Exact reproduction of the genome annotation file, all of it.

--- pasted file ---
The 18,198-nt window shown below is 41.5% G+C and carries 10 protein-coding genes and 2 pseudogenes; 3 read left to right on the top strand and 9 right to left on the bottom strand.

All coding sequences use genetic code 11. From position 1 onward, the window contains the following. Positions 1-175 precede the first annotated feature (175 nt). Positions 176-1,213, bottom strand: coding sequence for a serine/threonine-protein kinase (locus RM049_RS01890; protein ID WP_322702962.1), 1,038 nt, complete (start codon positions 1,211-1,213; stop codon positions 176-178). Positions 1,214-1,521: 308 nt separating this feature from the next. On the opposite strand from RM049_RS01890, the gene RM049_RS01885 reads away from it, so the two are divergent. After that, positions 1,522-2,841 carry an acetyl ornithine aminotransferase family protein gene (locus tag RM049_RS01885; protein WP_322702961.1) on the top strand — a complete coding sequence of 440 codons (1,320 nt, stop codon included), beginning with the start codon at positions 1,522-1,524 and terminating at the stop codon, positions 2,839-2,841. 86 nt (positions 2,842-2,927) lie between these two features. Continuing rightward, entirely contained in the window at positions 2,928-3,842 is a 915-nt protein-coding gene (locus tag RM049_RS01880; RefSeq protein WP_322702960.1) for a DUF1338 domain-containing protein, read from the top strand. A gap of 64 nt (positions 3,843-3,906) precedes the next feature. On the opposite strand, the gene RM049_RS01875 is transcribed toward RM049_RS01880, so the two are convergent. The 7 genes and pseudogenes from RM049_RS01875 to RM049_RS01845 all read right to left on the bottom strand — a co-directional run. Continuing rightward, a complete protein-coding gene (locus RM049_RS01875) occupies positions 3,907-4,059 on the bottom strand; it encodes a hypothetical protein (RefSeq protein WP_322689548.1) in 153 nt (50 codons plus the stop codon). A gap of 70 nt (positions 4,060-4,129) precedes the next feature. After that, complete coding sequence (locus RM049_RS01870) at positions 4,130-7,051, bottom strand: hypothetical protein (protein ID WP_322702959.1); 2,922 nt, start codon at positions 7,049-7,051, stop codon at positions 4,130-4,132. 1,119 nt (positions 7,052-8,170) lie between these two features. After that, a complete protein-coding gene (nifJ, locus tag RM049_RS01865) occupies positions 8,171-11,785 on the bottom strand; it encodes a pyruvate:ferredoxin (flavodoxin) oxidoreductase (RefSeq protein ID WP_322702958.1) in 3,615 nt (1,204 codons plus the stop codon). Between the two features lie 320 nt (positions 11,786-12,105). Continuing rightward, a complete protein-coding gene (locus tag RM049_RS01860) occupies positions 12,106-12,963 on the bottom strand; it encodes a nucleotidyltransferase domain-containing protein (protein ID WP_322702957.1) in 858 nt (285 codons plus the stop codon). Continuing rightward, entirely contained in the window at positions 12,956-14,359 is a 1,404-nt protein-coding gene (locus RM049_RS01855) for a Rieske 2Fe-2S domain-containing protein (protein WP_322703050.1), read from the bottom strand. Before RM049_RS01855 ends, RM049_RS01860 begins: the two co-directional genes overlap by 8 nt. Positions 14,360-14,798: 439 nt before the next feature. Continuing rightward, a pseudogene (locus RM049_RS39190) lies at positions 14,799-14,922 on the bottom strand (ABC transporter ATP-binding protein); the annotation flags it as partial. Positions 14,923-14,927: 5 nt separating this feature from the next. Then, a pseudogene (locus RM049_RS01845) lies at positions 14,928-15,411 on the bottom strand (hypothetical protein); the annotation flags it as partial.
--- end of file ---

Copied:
The 18,198-nt window shown below is 41.5% G+C and carries 10 protein-coding genes and 2 pseudogenes; 3 read left to right on the top strand and 9 right to left on the bottom strand.

All coding sequences use genetic code 11. From position 1 onward, the window contains the following. Positions 1-175 precede the first annotated feature (175 nt). Positions 176-1,213, bottom strand: coding sequence for a serine/threonine-protein kinase (locus RM049_RS01890; protein ID WP_322702962.1), 1,038 nt, complete (start codon positions 1,211-1,213; stop codon positions 176-178). Positions 1,214-1,521: 308 nt separating this feature from the next. On the opposite strand from RM049_RS01890, the gene RM049_RS01885 reads away from it, so the two are divergent. After that, positions 1,522-2,841 carry an acetyl ornithine aminotransferase family protein gene (locus tag RM049_RS01885; protein WP_322702961.1) on the top strand — a complete coding sequence of 440 codons (1,320 nt, stop codon included), beginning with the start codon at positions 1,522-1,524 and terminating at the stop codon, positions 2,839-2,841. 86 nt (positions 2,842-2,927) lie between these two features. Continuing rightward, entirely contained in the window at positions 2,928-3,842 is a 915-nt protein-coding gene (locus tag RM049_RS01880; RefSeq protein WP_322702960.1) for a DUF1338 domain-containing protein, read from the top strand. A gap of 64 nt (positions 3,843-3,906) precedes the next feature. On the opposite strand, the gene RM049_RS01875 is transcribed toward RM049_RS01880, so the two are convergent. The 7 genes and pseudogenes from RM049_RS01875 to RM049_RS01845 all read right to left on the bottom strand — a co-directional run. Continuing rightward, a complete protein-coding gene (locus RM049_RS01875) occupies positions 3,907-4,059 on the bottom strand; it encodes a hypothetical protein (RefSeq protein WP_322689548.1) in 153 nt (50 codons plus the stop codon). A gap of 70 nt (positions 4,060-4,129) precedes the next feature. After that, complete coding sequence (locus RM049_RS01870) at positions 4,130-7,051, bottom strand: hypothetical protein (protein ID WP_322702959.1); 2,922 nt, start codon at positions 7,049-7,051, stop codon at positions 4,130-4,132. 1,119 nt (positions 7,052-8,170) lie between these two features. After that, a complete protein-coding gene (nifJ, locus tag RM049_RS01865) occupies positions 8,171-11,785 on the bottom strand; it encodes a pyruvate:ferredoxin (flavodoxin) oxidoreductase (RefSeq protein ID WP_322702958.1) in 3,615 nt (1,204 codons plus the stop codon). Between the two features lie 320 nt (positions 11,786-12,105). Continuing rightward, a complete protein-coding gene (locus tag RM049_RS01860) occupies positions 12,106-12,963 on the bottom strand; it encodes a nucleotidyltransferase domain-containing protein (protein ID WP_322702957.1) in 858 nt (285 codons plus the stop codon). Continuing rightward, entirely contained in the window at positions 12,956-14,359 is a 1,404-nt protein-coding gene (locus RM049_RS01855) for a Rieske 2Fe-2S domain-containing protein (protein WP_322703050.1), read from the bottom strand. Before RM049_RS01855 ends, RM049_RS01860 begins: the two co-directional genes overlap by 8 nt. Positions 14,360-14,798: 439 nt before the next feature. Continuing rightward, a pseudogene (locus RM049_RS39190) lies at positions 14,799-14,922 on the bottom strand (ABC transporter ATP-binding protein); the annotation flags it as partial. Positions 14,923-14,927: 5 nt separating this feature from the next. Then, a pseudogene (locus RM049_RS01845) lies at positions 14,928-15,411 on the bottom strand (hypothetical protein); the annotation flags it as partial.